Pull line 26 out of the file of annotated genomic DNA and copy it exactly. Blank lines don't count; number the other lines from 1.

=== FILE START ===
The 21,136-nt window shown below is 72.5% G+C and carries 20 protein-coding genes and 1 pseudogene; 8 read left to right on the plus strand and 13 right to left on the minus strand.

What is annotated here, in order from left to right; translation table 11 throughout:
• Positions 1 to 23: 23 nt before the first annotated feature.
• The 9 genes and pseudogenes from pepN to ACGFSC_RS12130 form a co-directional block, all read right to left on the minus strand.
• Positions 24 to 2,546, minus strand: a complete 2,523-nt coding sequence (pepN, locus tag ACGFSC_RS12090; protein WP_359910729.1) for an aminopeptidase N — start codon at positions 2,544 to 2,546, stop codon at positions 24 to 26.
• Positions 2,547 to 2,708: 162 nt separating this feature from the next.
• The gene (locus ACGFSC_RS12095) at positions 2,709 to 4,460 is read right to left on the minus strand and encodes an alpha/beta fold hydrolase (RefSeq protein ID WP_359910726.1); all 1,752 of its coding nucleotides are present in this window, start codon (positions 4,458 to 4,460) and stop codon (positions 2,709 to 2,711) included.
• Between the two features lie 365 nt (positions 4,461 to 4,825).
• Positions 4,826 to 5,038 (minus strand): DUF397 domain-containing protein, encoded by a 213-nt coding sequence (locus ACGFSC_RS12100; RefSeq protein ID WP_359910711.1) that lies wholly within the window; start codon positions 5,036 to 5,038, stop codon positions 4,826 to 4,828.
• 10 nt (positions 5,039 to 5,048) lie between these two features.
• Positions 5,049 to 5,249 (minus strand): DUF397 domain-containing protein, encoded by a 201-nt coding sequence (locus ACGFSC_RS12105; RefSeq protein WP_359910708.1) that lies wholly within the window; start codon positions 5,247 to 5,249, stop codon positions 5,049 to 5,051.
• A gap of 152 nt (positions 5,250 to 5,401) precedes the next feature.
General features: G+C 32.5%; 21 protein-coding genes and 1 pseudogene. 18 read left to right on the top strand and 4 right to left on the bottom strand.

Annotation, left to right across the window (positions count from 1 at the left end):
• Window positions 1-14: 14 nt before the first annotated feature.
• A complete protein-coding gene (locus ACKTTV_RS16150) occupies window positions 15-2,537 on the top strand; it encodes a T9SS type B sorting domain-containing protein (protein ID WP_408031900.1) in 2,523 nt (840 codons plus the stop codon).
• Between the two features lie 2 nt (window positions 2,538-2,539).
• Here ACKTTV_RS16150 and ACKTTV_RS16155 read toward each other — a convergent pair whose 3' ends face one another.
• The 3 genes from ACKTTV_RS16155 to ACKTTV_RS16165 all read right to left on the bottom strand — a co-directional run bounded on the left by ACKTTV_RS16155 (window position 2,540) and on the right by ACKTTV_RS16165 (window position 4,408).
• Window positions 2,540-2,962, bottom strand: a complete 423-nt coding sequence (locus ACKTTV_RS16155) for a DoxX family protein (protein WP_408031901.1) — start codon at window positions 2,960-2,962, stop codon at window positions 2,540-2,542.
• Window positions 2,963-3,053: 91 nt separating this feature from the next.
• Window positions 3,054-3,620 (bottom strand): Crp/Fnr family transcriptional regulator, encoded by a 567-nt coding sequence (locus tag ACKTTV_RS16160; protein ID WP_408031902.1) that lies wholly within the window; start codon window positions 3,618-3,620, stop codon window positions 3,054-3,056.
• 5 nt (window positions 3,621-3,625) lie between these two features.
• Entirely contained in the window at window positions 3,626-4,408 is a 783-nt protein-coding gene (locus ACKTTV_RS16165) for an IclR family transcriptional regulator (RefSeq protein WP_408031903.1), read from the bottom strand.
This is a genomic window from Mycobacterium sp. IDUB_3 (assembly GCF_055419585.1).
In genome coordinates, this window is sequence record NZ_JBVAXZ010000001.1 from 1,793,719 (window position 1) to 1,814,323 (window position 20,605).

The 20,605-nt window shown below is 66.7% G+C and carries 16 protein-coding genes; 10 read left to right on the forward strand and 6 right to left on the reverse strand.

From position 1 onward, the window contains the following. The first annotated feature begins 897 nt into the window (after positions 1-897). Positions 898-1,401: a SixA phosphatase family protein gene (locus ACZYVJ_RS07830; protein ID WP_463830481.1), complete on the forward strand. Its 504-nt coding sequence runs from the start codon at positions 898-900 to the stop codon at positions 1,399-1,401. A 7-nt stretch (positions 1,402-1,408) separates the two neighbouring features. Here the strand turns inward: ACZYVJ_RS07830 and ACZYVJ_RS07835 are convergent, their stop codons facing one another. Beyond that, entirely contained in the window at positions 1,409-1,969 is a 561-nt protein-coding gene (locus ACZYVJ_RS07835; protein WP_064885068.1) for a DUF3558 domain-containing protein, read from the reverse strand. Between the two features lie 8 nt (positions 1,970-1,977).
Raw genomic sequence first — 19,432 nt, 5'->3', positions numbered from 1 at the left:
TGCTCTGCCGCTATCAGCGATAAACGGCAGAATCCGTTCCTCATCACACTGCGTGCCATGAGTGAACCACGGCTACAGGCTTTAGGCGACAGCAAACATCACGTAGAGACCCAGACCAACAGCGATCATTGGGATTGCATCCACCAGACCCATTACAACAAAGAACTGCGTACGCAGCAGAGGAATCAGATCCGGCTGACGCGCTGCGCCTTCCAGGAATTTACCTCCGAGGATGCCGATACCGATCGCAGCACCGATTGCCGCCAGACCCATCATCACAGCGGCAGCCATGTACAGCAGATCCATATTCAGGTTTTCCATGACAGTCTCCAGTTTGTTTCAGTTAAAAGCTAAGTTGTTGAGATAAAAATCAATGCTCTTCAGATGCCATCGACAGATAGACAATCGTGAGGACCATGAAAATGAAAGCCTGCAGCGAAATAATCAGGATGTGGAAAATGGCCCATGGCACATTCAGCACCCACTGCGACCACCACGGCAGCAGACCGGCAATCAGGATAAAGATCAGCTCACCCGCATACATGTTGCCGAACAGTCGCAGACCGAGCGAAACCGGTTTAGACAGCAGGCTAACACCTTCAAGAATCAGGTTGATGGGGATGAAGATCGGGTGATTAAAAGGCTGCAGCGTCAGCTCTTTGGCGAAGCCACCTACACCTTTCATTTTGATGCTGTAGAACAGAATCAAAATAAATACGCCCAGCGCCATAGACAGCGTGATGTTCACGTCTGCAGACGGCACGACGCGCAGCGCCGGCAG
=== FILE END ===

In genome coordinates, this window is sequence record NZ_JBVAXZ010000001.1 from 1,793,719 (window position 1) to 1,814,323 (window position 20,605).